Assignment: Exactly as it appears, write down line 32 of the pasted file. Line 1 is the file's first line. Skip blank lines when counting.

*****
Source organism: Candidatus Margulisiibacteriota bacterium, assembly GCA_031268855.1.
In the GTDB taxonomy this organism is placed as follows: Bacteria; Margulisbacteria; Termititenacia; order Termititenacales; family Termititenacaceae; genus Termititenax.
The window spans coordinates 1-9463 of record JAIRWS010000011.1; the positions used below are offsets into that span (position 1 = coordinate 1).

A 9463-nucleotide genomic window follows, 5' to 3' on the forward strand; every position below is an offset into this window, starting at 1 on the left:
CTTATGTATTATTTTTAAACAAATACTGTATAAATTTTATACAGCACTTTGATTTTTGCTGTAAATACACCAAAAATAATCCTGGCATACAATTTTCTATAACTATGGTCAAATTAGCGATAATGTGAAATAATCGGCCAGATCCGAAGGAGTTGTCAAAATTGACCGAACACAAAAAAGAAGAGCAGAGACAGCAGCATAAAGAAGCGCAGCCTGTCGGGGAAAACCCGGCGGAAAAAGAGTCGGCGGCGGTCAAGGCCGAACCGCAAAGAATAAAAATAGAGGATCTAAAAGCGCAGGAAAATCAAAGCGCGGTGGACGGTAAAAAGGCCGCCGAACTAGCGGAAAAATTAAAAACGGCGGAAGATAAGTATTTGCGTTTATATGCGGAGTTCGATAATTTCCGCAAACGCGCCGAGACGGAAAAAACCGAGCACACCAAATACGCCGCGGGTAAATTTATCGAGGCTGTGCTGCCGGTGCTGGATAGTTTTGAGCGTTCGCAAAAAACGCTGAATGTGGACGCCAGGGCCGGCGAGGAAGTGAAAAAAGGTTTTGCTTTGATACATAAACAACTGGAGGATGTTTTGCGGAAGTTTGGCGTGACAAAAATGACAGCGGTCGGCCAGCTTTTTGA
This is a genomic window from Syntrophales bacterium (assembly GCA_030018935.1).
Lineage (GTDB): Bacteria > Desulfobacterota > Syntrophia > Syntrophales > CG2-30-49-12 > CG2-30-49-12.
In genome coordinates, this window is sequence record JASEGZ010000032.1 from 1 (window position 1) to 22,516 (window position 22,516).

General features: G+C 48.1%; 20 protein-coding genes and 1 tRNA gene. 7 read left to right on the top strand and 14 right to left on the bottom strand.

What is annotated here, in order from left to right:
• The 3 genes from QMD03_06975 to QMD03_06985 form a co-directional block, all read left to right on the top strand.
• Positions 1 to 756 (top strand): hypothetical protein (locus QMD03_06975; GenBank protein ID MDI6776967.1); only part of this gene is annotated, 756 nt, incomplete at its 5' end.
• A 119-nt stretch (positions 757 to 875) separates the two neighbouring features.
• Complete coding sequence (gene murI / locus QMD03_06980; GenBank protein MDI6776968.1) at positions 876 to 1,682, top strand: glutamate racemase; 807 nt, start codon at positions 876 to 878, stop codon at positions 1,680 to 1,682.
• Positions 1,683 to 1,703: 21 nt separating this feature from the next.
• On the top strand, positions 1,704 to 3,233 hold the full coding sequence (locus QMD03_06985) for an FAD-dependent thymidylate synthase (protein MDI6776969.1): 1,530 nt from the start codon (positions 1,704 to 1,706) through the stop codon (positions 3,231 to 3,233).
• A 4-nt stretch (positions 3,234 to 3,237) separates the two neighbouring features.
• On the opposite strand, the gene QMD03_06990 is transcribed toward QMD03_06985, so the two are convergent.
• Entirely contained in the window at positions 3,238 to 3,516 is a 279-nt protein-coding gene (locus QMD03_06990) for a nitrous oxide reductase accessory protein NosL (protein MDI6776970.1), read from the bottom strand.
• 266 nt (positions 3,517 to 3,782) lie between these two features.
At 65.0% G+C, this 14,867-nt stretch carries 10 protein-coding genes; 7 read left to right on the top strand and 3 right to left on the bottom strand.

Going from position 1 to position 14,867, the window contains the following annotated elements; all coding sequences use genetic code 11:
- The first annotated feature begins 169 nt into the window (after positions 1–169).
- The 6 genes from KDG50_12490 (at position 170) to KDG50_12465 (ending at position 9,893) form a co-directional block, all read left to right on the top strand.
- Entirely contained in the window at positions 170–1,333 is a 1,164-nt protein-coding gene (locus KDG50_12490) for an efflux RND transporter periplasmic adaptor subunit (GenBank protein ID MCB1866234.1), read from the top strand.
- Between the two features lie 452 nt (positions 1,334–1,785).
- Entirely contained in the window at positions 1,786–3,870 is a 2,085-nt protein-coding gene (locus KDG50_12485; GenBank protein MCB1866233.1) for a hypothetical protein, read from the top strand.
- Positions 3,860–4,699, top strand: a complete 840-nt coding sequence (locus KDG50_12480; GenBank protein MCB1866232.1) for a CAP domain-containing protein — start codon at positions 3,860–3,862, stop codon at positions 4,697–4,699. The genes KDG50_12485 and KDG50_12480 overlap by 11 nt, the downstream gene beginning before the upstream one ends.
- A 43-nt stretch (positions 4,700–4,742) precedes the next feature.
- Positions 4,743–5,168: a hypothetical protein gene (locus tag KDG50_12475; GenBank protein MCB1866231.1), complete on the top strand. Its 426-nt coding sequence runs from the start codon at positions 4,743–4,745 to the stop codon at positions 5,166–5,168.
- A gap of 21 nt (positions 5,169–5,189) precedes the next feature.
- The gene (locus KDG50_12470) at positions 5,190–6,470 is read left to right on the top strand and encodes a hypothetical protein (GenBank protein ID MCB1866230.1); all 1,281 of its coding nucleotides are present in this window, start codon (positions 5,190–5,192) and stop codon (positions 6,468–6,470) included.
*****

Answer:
- The gene (locus KDG50_12470) at positions 5,190–6,470 is read left to right on the top strand and encodes a hypothetical protein (GenBank protein ID MCB1866230.1); all 1,281 of its coding nucleotides are present in this window, start codon (positions 5,190–5,192) and stop codon (positions 6,468–6,470) included.